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Diseased Liver Model Facilitates Search for AAT Deficiency Cure

By BiotechDaily International staff writers
Posted on 02 Nov 2017
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Image: A photomicrograph of a liver biopsy from a patient with alpha-1 antitrypsin deficiency. The PAS with diastase stain shows the diastase-resistant pink globules that are characteristic of this disease (Photo courtesy of Wikimedia Commons).
Image: A photomicrograph of a liver biopsy from a patient with alpha-1 antitrypsin deficiency. The PAS with diastase stain shows the diastase-resistant pink globules that are characteristic of this disease (Photo courtesy of Wikimedia Commons).
Researchers have developed a new humanized liver mouse model with the mutation that causes alpha-1 antitrypsin deficiency in order to determine whether it is possible to cure the disease by repopulating the defective liver with gene edited healthy cells.

In alpha-1 antitrypsin (AAT) deficiency, one missense mutation results in impaired secretion of AAT. In most patients, lung damage occurs due to a lack of AAT-mediated protection of lung elastin from neutrophil elastase. In some patients, accumulation of misfolded PiZ-mutant AAT protein in the liver triggers hepatocyte injury leading to inflammation and cirrhosis.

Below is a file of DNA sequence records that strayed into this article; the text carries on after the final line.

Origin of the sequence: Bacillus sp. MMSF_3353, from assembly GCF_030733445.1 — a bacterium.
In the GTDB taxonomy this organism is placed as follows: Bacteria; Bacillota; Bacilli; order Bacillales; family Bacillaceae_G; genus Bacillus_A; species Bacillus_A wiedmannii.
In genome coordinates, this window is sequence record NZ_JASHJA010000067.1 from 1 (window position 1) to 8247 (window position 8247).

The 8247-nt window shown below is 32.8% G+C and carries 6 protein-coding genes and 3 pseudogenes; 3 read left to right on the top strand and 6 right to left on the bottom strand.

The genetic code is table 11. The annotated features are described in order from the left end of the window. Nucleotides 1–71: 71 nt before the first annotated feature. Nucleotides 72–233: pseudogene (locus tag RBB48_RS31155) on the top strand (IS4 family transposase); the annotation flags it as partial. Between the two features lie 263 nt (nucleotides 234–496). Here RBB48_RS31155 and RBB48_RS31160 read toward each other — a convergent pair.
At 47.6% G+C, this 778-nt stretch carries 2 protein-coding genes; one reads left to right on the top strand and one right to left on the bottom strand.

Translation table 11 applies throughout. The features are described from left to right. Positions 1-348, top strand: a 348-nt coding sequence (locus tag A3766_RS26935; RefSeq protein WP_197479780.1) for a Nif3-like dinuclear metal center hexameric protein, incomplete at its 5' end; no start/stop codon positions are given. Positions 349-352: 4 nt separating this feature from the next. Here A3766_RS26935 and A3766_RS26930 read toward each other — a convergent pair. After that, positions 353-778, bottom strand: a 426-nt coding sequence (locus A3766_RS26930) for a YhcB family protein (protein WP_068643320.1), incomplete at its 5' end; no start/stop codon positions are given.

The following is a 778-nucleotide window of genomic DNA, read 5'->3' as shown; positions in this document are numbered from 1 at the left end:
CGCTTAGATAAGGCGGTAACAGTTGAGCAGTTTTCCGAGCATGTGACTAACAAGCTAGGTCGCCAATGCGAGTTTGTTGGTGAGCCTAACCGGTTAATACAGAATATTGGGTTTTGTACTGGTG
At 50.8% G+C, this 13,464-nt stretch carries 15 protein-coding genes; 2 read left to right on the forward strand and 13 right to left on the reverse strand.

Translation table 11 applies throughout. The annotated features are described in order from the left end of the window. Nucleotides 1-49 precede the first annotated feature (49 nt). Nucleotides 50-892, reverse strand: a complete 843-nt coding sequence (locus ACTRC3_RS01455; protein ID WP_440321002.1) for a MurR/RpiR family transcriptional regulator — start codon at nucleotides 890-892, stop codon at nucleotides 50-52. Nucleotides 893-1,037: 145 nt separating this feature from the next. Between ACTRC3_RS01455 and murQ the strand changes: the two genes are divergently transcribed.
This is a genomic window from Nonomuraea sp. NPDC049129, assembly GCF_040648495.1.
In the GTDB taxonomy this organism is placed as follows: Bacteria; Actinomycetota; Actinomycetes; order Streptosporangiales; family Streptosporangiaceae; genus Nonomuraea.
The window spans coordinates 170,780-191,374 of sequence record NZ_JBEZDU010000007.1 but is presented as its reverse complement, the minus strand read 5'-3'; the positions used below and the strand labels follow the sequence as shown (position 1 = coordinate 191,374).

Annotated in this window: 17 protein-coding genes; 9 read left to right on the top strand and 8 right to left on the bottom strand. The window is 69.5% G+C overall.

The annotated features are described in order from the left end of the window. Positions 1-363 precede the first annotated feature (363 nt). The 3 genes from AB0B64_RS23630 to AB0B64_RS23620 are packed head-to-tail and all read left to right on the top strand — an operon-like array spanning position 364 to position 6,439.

Investigators at the University of Massachusetts Medical School (Worcester, USA) hypothesized that correcting the mutant defect in hepatocytes would confer a selective advantage for repopulation of hepatocytes within an intact liver. To test this hypothesis they used a combination of RNA interference with gene augmentation, using an RNAi-resistant version of the alpha-1 antitrypsin gene.

The investigators reported in the September 25, 2017, online edition of the journal Molecular Therapy that this gene editing approach led to a selective advantage of edited hepatocytes due to silencing of the mutant protein, augmenting normal AAT production, and improvement of the liver pathology.

"This is a significant win for gene editing," said senior author Dr. Christian Mueller, associate professor of pediatrics at the University of Massachusetts Medical School. "If healthy or gene-corrected liver cells have a selective advantage over cells with the alpha-1 antitrypsin deficiency mutation, then it is possible that by treating only a few cells, those healthy cells will "out compete" the diseased cells. And because liver cells regenerate easily, this can create a big advantage therapeutically. What we have here is a proof of concept that this approach would potentially help patients, and for very young patients with actively growing livers that could potentially be treated early in life, this could be very meaningful"

"Gene editing with alpha-1 antitrypsin deficiency alone can do a lot of what CRISPR/Cas9 [currently the most widely-studied gene editing tool] does, just at a lower efficiency," said Dr. Mueller. "In cases where there is a competitive advantage, only a low-level of editing is necessary, allowing the corrected cells to expand and, in this case, both prevent liver disease and make therapeutic levels of the normal alpha-1 protein."

Related Links:
University of Massachusetts Medical School


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